As is typical in a supporting foundation arrangement, the board of the Birmingham Jewish Federation elects the board of the Birmingham Jewish Community Foundation, Odrezin explains. The supporting foundation’s board approves all grants to the federation, and determines compensation for foundation executives, including Mrs. Friedman.
“You know, if you have a married couple,” Kingsley says, “that’s just a whole other layer of connection that can become an issue in exercising their fiduciary duties. It’s not necessarily a sign of wrongdoing by the organization, but I just think that it’s potentially troubling.”
The Friedman couple, Odrezin explained, have led the Federation and Foundation for more than 30 years and “were both independently hired by their respective organizations.” Also, their salaries are determined independently by their respective boards, he added.
Moving on: Between the Birmingham federation and the foundation, 21 executives or board members have family relationships. Six executives and board members hold simultaneous positions at both the foundation and the federation.
Asked about family relationships between executives and board members and potential conflicts of interest, the federations generally replied that it's hard to avoid when relying on small Jewish communities with large families for staffing.
For Kingsley, the fact that so many kin are involved in determining pay for their own relatives in Birmingham, where Odrezin confirmed that employees do not currently sign conflict of interest agreements, is potentially problematic. “If I were doing sort of an internal audit of the organization, I would ask that question," she says. "If the IRS came in and audited them, they would ask that question."
Husband and best man
Beyond conflict of interest agreements, there are steps nonprofits can take to ensure good governance. “There may be good reasons to hire your husband as executive director...but you want to make sure that that decision was made independently of that interested person. That’s something you’re not going to see unless you get corporate minutes,” says Kingsley.
Runquist agrees: if a board has several related people, decisions should be vetted by unrelated board members.
According to public record, in 2013 the Jewish Federation of Palm Beach County listed family relationships between 34 board members and employees, and contractual relationships between five board members. In 2014 the number of people with family relationships dropped to 21, and the number of contractual relationships dropped to one between two board members. In 2015, the federation listed family relationships between 15 board members and employees, and the same contractual relationship from 2014.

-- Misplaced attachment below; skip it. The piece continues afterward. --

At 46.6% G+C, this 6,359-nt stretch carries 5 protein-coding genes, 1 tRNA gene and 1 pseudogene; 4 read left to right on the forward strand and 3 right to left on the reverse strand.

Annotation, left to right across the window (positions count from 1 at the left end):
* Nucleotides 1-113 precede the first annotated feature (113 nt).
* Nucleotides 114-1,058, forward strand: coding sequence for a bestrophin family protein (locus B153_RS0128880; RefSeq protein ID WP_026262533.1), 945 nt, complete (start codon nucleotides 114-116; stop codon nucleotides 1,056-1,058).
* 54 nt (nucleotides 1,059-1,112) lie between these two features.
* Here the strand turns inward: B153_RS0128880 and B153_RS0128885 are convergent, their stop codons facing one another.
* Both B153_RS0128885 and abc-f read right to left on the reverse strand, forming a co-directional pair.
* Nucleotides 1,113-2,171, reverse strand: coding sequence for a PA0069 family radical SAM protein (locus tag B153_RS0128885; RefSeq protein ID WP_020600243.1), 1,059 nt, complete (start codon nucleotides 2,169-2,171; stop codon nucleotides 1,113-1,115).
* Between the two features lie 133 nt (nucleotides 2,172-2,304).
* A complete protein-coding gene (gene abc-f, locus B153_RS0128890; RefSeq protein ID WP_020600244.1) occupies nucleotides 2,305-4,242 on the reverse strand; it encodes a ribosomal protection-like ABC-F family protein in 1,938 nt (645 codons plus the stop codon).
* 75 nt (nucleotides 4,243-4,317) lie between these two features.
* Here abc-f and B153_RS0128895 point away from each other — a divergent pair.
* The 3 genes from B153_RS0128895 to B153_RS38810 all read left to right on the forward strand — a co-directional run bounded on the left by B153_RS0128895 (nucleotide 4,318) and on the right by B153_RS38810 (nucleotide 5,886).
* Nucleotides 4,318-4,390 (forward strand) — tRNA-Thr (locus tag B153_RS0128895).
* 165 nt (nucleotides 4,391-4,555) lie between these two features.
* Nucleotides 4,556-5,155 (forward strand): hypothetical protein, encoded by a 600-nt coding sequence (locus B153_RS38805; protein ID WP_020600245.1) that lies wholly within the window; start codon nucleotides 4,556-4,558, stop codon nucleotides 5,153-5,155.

In Greensboro, several people employed by the Jewish Federation were spouses of current and former federation trustees. According to public record, Susan Gutterman, wife of acting federation trustee David Gutterman, was paid over $100,000 a year salary and benefits in 2012, 2013 and 2014 for her role as the federation’s endowment director. Her husband David was not paid a salary, and represented the local Beth David Synagogue on the federation’s board during the same period. Marilyn Chandler, executive director of the Greensboro Federation, said that David Gutterman was not paid a salary by the federation.
There's certainly no prohibition on employing kinfolk at nonprofits like the federations, says Marcus Owens, a D.C.-based lawyer specializing in nonprofit law. “It’s possible, it’s not uncommon, for family members to be employed by the same organization.”
Especially in small communities, charities employing members of the same family are no surprise; but as family and business relationships accumulate, says Owens, it may raise questions about manipulation of the organization.
At nonprofits with higher than average numbers of related persons, “the inquiry there is whether the individual who has hired the family member is qualified, or if they’re being paid fair wage for services, and if they’re showing up to work,” Owens tells Haaretz. “But the key point there is that the individual is qualified and actually performs." If he is, there's no problem, he sums up: “Employing family members can be fine assuming that it’s not a way to divert money to someone for a no-show job."
Reporting for this story was supported by a grant from the Pulitzer Center on Crisis Reporting. Akela Lacy contributed to the research.